Also Known As: Chinese Tea
Scientific Names: Camellia sinensis
- Supports weight loss and the maintenance of a healthy weight (using green tea extract standardized to 25% EGCG).1
- May improve cognitive performance.2
- Supports healthy cholesterol levels.3
- Associated with a lower risk of breast, bladder, esophageal and pancreatic cancers.4,5
- Reduces the duration and severity of diarrhea.6
- Associated with a lower risk of Parkinson's disease.7
Mechanism Of Action
Green tea extracts rich in EGCG (epigallocatechin gallate) are thought to increase calorie and fat metabolism.8 Antioxidant polyphenols (epigallocatechin gallate or EGCG, epigallocatechin or EGC, epicatechin gallate or ECG) are thought to be associated with a reduced risk of atherosclerosis and heart disease.9
EGCG is thought to be responsible for reducing risk of cancer. The possible mechanism is the prevention of new blood vessel growth in tumors (so essentially you starve the tumor).10
Research shows that polyphenols in green tea can produce antidiarrheal effects.6
Caffeine in green tea may prevent adenosine's inhibition of dopaminergic transmission, thus allowing for more dopamine, which plays a role in the clinical symptoms of Parkinson's disease.7
Common side effects with very large doses of green tea (exceeding 5 cups of green tea per day):
- Stomach upset
- Heart arrhythmias
- Loss of appetite
- Ringing in the ears
- Elevated blood sugar
- Elevated cholesterol
- Liver toxicity
Note: Adverse effects of caffeine from green tea tend to be more severe in children than adults!
Site Guides Green Tea
Watch The Video - 01:06
Interactions With Medications
Adenosine (used for irregular heart rhythm): Green tea inhibits action of adenosine.
Anticoagulant, antiplatelet agents (examples include Coumadin and aspirin): Green tea contains vitamin K and can make Coumadin (warfarin) ineffective or less effective.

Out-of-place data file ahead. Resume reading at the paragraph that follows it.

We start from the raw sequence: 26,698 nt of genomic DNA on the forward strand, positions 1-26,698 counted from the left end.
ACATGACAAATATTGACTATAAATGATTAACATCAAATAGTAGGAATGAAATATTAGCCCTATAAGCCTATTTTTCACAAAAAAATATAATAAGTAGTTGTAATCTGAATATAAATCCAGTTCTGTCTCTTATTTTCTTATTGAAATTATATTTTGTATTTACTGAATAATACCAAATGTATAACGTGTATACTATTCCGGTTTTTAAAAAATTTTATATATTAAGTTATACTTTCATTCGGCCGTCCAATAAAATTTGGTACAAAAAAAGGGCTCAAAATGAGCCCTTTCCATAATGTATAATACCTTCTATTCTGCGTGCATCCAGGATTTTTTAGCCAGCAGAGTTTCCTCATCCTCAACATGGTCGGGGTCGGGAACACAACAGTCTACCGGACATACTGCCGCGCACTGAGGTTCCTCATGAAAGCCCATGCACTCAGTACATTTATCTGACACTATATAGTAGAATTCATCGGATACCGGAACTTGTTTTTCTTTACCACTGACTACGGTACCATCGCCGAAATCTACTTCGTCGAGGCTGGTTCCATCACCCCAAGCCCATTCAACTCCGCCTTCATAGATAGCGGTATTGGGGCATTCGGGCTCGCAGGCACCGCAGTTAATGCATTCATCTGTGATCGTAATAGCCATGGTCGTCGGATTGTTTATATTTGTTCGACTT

Aspirin: Green tea should not be taken if you are on aspirin, because they both prevent platelets from clotting. The use of green tea and aspirin together may increase your risk of bleeding.
Beta-lactam antibiotics (examples include cephalosporins and penicillins): Green tea may increase the effectiveness of beta-lactam antibiotics by reducing bacterial resistance to treatment.
Benzodiazepines (used for anxiety; examples include Valium and Ativan): Caffeine reduces the sedative effects of benzodiazepines.
Beta-blockers (examples include propranolol and metoprolol): Caffeine can increase blood pressure in people taking beta blockers.
Clozapine (used as an antipsychotic medication): Green tea can reduce the effectiveness of clozapine if green tea is taken less than 40 minutes before taking clozapine.
Ephedrine (used as bronchodilator, vasopressor, decongestant): Green tea and ephedrine together will increase the incidence of agitation, tremors, insomnia, and weight loss.
Lithium (for treatment of mania and depression): Green tea can reduce blood levels of lithium (a medication used to treat manic/depression).
Monoamine oxidase inhibitors (MAOIs) (used for treating depression; examples include phenelzine and tranylcypromine): Green tea and MAOIs taken together may cause hypertensive crisis (severe increase in blood pressure).
Oral contraceptives: Oral contraceptives and green tea may increase the effects of caffeine.
Dosages Used in The Research
- 1 cup of tea per day was associated with cognitive performance.2
- 10 cups or more were associated with lowered cholesterol levels.3
- 3 or more cups per day were associated with a reduced risk of certain cancers.4
- 5-33 cups of green tea daily were associated with a reduced risk of Parkinson's disease.7
- Chantre P, Lairon D. Recent findings of green tea extract AR25 (exolise) and its activity for the treatment of obesity. Phytomedicine 2002:9:3-8.
- Durlach PJ. The effects of a low dose caffeine on cognitive performance. Psychopharmacol 1998;140(1):116-9.
- Imai K. Nakachi K. Cross-sectional study of effects of drinking green tea on cardiovascular and liver diseases. BMJ 1995;310:693-696.
- Inoue M, Tajima K, Mizutani M, et al. Regular consumption of green tea and the risk of breast cancer recurrence: follow-up study from the Hospital-based Epidemiologic Research Program at Aichi Cancer Center (HERPACC), Japan. Cancer Lett 2001;167:175-82.
- Bushman JL. Green and cancer in human: a review of the literature. Nutr Cancer 1998;31(3):151-9.
- Schulz V, Hansel R, Tyler VE. Rational Phytotherapy: A Physician's Guide to Herbal Medicine. Terry C. Telger, trans. 3 rd ed. Berlin , GER:Springer, 1998.
- Ross GW, Abbott RD, Petrovitch H, et al. Association of coffee and caffeine intake with the risk of Parkinson disease. JAMA 2000;283:2674-9.
- Nemecz G. Green tea. US Pharmacist 2000;May:67-70.
- Graham HN, Green tea composition, consumption, and polyphenol chemistry. Prev Med 1992;21:334-50.
- Cao Y, Cao R. Angiogenesis inhibited by drinking tea. Nature 1999;398:381.